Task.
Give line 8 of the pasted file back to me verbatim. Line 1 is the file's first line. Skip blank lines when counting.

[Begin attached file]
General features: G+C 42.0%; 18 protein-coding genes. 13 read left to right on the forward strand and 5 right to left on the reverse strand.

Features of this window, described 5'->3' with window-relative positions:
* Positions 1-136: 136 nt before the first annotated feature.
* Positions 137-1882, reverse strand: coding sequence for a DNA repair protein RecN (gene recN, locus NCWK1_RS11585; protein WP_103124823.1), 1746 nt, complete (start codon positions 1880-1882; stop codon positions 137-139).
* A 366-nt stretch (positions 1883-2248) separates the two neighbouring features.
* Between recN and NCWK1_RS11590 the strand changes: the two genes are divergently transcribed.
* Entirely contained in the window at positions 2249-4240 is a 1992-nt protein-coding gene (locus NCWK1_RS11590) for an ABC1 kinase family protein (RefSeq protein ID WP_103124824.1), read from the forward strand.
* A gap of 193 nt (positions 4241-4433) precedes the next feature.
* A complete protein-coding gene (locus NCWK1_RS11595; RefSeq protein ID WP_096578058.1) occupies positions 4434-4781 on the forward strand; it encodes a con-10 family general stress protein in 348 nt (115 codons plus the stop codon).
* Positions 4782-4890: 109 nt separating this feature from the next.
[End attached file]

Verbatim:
* A gap of 193 nt (positions 4241-4433) precedes the next feature.